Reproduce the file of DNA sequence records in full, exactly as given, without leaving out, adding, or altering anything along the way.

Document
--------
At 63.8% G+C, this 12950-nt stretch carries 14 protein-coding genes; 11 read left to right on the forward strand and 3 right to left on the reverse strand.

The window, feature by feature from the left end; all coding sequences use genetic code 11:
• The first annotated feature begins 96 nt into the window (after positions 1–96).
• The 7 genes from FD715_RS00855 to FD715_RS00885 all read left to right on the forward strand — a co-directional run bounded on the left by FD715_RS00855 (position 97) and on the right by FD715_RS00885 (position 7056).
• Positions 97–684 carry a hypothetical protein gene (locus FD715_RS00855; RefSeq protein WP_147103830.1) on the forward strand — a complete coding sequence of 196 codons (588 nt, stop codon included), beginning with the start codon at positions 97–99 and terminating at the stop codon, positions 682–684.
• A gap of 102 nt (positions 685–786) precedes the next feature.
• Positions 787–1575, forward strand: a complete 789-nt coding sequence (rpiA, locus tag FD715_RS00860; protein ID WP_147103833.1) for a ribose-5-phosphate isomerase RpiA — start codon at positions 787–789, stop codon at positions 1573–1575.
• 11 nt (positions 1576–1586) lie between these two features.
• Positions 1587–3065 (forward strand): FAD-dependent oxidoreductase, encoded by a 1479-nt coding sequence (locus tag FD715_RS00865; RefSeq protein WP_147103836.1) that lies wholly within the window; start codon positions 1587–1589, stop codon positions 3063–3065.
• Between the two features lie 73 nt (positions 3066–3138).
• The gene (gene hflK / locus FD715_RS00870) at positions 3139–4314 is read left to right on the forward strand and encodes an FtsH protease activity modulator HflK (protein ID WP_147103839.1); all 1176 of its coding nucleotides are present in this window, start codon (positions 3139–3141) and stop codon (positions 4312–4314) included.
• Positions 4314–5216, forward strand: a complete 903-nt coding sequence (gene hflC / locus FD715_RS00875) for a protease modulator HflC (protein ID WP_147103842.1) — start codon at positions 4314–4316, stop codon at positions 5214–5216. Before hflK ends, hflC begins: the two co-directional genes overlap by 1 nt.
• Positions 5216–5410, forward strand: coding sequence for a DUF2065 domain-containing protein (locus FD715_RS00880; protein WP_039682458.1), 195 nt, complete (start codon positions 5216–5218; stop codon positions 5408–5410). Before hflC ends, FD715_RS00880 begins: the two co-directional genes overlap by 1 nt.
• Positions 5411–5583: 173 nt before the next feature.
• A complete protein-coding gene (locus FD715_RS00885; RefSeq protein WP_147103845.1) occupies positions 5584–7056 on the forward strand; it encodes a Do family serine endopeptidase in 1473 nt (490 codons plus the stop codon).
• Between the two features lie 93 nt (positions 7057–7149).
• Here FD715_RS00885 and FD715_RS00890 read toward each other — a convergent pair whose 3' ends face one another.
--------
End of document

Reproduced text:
At 63.8% G+C, this 12950-nt stretch carries 14 protein-coding genes; 11 read left to right on the forward strand and 3 right to left on the reverse strand.

The window, feature by feature from the left end; all coding sequences use genetic code 11:
• The first annotated feature begins 96 nt into the window (after positions 1–96).
• The 7 genes from FD715_RS00855 to FD715_RS00885 all read left to right on the forward strand — a co-directional run bounded on the left by FD715_RS00855 (position 97) and on the right by FD715_RS00885 (position 7056).
• Positions 97–684 carry a hypothetical protein gene (locus FD715_RS00855; RefSeq protein WP_147103830.1) on the forward strand — a complete coding sequence of 196 codons (588 nt, stop codon included), beginning with the start codon at positions 97–99 and terminating at the stop codon, positions 682–684.
• A gap of 102 nt (positions 685–786) precedes the next feature.
• Positions 787–1575, forward strand: a complete 789-nt coding sequence (rpiA, locus tag FD715_RS00860; protein ID WP_147103833.1) for a ribose-5-phosphate isomerase RpiA — start codon at positions 787–789, stop codon at positions 1573–1575.
• 11 nt (positions 1576–1586) lie between these two features.
• Positions 1587–3065 (forward strand): FAD-dependent oxidoreductase, encoded by a 1479-nt coding sequence (locus tag FD715_RS00865; RefSeq protein WP_147103836.1) that lies wholly within the window; start codon positions 1587–1589, stop codon positions 3063–3065.
• Between the two features lie 73 nt (positions 3066–3138).
• The gene (gene hflK / locus FD715_RS00870) at positions 3139–4314 is read left to right on the forward strand and encodes an FtsH protease activity modulator HflK (protein ID WP_147103839.1); all 1176 of its coding nucleotides are present in this window, start codon (positions 3139–3141) and stop codon (positions 4312–4314) included.
• Positions 4314–5216, forward strand: a complete 903-nt coding sequence (gene hflC / locus FD715_RS00875) for a protease modulator HflC (protein ID WP_147103842.1) — start codon at positions 4314–4316, stop codon at positions 5214–5216. Before hflK ends, hflC begins: the two co-directional genes overlap by 1 nt.
• Positions 5216–5410, forward strand: coding sequence for a DUF2065 domain-containing protein (locus FD715_RS00880; protein WP_039682458.1), 195 nt, complete (start codon positions 5216–5218; stop codon positions 5408–5410). Before hflC ends, FD715_RS00880 begins: the two co-directional genes overlap by 1 nt.
• Positions 5411–5583: 173 nt before the next feature.
• A complete protein-coding gene (locus FD715_RS00885; RefSeq protein WP_147103845.1) occupies positions 5584–7056 on the forward strand; it encodes a Do family serine endopeptidase in 1473 nt (490 codons plus the stop codon).
• Between the two features lie 93 nt (positions 7057–7149).
• Here FD715_RS00885 and FD715_RS00890 read toward each other — a convergent pair whose 3' ends face one another.